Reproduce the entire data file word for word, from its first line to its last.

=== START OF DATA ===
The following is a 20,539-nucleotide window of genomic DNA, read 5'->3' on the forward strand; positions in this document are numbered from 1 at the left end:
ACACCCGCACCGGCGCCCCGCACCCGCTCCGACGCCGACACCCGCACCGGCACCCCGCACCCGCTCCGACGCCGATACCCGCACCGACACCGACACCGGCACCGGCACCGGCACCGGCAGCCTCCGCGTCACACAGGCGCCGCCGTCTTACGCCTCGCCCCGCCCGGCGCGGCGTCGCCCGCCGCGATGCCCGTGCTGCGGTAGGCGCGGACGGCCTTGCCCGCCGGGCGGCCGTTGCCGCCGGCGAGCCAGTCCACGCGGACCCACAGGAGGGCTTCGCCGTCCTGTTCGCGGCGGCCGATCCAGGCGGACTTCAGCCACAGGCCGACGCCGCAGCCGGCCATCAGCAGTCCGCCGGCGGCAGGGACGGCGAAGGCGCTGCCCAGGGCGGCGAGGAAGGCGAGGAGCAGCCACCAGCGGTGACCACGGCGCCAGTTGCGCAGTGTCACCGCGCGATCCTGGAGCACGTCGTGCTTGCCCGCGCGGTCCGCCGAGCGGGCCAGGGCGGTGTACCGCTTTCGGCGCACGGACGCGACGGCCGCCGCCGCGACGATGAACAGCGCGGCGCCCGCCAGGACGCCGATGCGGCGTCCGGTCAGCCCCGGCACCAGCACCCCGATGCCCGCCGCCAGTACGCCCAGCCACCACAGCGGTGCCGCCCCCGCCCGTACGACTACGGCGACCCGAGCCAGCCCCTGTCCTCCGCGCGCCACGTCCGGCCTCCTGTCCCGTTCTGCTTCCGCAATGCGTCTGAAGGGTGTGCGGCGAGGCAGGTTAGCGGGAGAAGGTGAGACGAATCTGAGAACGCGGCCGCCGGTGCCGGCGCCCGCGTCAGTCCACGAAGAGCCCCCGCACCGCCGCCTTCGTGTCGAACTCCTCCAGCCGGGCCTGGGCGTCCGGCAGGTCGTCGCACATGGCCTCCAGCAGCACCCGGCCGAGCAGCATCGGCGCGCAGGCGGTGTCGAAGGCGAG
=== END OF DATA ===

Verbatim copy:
The following is a 20,539-nucleotide window of genomic DNA, read 5'->3' on the forward strand; positions in this document are numbered from 1 at the left end:
ACACCCGCACCGGCGCCCCGCACCCGCTCCGACGCCGACACCCGCACCGGCACCCCGCACCCGCTCCGACGCCGATACCCGCACCGACACCGACACCGGCACCGGCACCGGCACCGGCAGCCTCCGCGTCACACAGGCGCCGCCGTCTTACGCCTCGCCCCGCCCGGCGCGGCGTCGCCCGCCGCGATGCCCGTGCTGCGGTAGGCGCGGACGGCCTTGCCCGCCGGGCGGCCGTTGCCGCCGGCGAGCCAGTCCACGCGGACCCACAGGAGGGCTTCGCCGTCCTGTTCGCGGCGGCCGATCCAGGCGGACTTCAGCCACAGGCCGACGCCGCAGCCGGCCATCAGCAGTCCGCCGGCGGCAGGGACGGCGAAGGCGCTGCCCAGGGCGGCGAGGAAGGCGAGGAGCAGCCACCAGCGGTGACCACGGCGCCAGTTGCGCAGTGTCACCGCGCGATCCTGGAGCACGTCGTGCTTGCCCGCGCGGTCCGCCGAGCGGGCCAGGGCGGTGTACCGCTTTCGGCGCACGGACGCGACGGCCGCCGCCGCGACGATGAACAGCGCGGCGCCCGCCAGGACGCCGATGCGGCGTCCGGTCAGCCCCGGCACCAGCACCCCGATGCCCGCCGCCAGTACGCCCAGCCACCACAGCGGTGCCGCCCCCGCCCGTACGACTACGGCGACCCGAGCCAGCCCCTGTCCTCCGCGCGCCACGTCCGGCCTCCTGTCCCGTTCTGCTTCCGCAATGCGTCTGAAGGGTGTGCGGCGAGGCAGGTTAGCGGGAGAAGGTGAGACGAATCTGAGAACGCGGCCGCCGGTGCCGGCGCCCGCGTCAGTCCACGAAGAGCCCCCGCACCGCCGCCTTCGTGTCGAACTCCTCCAGCCGGGCCTGGGCGTCCGGCAGGTCGTCGCACATGGCCTCCAGCAGCACCCGGCCGAGCAGCATCGGCGCGCAGGCGGTGTCGAAGGCGAG